The MOT test is changing
The MOT test for cars, vans and motorcycles will be changing on 20th May.
You know that thing all car owners have to do once a year? Pacing around for an hour like a worried parent waiting for some good news? That's it.
The 5 changes you should know about
Defects will be categorised differently
If during the MOT something wrong is found with your car, depending on the type of problem and how serious it is it will be categorised as either:
You'll still be told about anything the tester has noticed that needs monitoring and these are called advisories. This could be something that isn't a problem now and isn't going to stop your car from passing the MOT, but could be something that needs to be checked or replaced later on.
Stricter rules for diesel cars
There will be stricter limits on emissions from diesel cars with a diesel particulate filter (DPF). The job of a DPF is to capture and store exhaust soot to stop it being kicked out into the air.
TIP: check your car's handbook if you're not sure if your car has a DPF.
Your vehicle will get a major fault if the mechanic can see:
- smoke of any colour coming from the exhuast
- evidence that the DPF has been tampered with
Some new checks will be included
As well as all the usual stuff the MOT checks, these new checks will be added so you'll be getting more bang for your buck:
- tyre underinflation
- brake fluid contamination
- fluid leaks with potential environmental risk
- brake pad warning light
- missing brake pads or discs
- reverse lights (on vehicles first used from 1st Sept 2009)
- headlight washers - if you have them! (on vehicles first used from 1st Sept 2009)
- daytime running lights (on vehicles first used from 1st March 2018)
The MOT certificate will change
The overall design of your MOT certificate will change. It will list any defects with their new categories so they're clearer to understand.
The service to check a vehicle's previous MOTs will also be updated because of the changes.
You can check the MOT history of your vehicle here.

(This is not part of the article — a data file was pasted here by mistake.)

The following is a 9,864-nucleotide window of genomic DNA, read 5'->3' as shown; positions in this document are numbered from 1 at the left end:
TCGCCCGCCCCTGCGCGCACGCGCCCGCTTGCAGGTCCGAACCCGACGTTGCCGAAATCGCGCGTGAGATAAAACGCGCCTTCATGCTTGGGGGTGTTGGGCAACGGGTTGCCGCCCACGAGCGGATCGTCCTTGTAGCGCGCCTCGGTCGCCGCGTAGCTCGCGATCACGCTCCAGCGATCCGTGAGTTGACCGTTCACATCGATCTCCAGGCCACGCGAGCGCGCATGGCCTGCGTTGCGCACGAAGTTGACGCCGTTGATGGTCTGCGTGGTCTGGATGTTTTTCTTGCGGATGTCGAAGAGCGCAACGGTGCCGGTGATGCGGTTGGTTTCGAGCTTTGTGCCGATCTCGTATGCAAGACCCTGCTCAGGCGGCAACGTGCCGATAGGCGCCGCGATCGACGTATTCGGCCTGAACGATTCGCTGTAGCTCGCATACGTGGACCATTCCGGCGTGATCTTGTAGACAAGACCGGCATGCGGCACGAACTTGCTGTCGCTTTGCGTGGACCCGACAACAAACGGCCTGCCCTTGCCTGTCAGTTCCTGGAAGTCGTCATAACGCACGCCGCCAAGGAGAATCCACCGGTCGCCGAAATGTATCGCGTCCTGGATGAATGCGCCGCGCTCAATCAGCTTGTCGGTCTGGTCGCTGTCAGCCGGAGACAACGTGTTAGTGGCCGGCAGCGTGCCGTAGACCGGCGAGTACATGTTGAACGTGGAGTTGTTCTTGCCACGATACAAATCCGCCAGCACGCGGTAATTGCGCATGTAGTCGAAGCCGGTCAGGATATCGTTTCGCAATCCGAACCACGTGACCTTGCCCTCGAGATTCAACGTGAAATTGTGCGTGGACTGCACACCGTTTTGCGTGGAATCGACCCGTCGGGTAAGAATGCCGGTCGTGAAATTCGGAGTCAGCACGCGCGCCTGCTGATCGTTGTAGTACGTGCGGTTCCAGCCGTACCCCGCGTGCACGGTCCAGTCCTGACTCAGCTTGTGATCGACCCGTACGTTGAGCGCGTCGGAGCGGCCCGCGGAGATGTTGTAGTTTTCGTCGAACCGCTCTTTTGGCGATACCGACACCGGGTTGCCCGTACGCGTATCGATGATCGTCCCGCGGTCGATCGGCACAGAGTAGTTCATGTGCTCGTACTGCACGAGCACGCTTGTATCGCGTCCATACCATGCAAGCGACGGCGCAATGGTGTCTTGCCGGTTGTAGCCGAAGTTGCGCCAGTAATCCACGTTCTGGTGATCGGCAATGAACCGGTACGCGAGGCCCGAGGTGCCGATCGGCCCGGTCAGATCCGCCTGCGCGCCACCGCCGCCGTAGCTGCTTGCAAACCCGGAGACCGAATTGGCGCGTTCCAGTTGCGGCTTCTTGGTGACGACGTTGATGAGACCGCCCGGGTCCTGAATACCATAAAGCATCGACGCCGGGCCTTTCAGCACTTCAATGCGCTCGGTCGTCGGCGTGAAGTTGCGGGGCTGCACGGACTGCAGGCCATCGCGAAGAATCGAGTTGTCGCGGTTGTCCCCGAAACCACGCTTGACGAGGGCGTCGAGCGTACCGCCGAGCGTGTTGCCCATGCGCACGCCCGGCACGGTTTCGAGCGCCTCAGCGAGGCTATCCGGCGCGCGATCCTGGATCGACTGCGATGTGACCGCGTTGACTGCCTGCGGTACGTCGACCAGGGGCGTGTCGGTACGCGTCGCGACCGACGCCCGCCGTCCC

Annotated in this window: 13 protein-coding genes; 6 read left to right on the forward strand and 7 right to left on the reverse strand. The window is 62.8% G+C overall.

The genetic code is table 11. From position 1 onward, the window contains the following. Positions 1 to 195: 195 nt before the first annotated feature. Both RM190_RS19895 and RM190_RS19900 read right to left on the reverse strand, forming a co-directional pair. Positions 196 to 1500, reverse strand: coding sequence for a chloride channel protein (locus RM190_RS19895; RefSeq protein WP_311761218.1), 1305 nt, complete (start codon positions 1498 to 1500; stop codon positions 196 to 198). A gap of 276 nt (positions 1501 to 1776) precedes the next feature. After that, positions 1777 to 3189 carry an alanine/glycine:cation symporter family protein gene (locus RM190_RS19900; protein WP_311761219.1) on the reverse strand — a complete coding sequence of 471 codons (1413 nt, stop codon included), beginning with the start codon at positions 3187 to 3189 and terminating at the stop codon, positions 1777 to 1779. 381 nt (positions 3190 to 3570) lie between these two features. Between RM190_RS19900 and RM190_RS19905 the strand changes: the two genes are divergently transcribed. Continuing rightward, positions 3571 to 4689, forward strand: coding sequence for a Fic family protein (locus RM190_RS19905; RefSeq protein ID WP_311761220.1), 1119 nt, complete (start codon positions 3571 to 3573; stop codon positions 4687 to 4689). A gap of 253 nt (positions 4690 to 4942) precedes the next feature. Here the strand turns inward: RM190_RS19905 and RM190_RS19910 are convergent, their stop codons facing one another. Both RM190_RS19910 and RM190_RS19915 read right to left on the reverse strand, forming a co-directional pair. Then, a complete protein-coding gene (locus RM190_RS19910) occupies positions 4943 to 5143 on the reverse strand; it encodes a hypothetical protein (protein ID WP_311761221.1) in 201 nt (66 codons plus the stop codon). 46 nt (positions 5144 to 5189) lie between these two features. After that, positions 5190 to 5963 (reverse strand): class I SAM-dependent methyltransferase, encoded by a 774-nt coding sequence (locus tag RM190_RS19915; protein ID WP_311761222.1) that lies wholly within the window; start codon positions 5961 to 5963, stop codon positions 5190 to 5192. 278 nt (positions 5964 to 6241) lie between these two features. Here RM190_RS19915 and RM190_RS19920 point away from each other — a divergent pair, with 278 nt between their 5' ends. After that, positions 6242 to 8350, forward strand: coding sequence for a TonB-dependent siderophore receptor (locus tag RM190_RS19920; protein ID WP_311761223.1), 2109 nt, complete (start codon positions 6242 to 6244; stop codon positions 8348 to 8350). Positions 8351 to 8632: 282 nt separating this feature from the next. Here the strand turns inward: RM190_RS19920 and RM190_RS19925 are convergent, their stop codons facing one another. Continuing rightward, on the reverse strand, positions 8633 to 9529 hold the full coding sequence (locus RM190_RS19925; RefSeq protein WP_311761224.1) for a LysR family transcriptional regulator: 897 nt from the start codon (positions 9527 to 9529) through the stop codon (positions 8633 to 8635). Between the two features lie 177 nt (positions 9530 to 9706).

Older vehicles over 40 years won’t need an MOT
Although this one probably won't apply to ingenie drivers - car, vans and motorcycles over 40 years old that have not been significantly changed won't need to have an MOT.
When the rules change on 20th May, the vehicle won't need an MOT from the 40th anniversary of when it was registered. You won't need to apply to stop getting an MOT, but you will need to declare that it meets the no MOT rules when you tax the vehicle.
|What that means||MOT result|
A direct and immediate risk to road safety or has a serious impact on the environment.
Do not drive until the vehicle has been repaired.
It may affect the vehicle's safety, put other road users at risk or have an impact on the environment.
Repair it immediately.
No significant effect on the safety of the vehicle or impact on the environment.
Repair as soon as possible.
It could become more serious in the future.
Monitor and repair it if necessary.
It meets the minimum legal standard.
Make sure it continues to meet the standard.
No change to cost - hooray!
Good news, the cost of the MOT won't be changing. It'll stay at £54.85 for a car and £29.65 for a motorcycle, max. The government has also decided to keep the age a vehicle needs it's first MOT at 3 years.
Don't forget you can get a free MOT reminder by text or email one month before it's due. But you'll need to remember to sign up. So don't forget that either. Maybe set yourself a reminder to remind yourself about the reminder.
You can be fined up to £1,000 for driving a vehicle without a valid MOT.
By Katey Gregory
Katey Joined ingenie in 2014 and is in charge of all things social and content. She passed her driving test in 2015 and her first car is a Toyota Yaris T3 named Tyrone.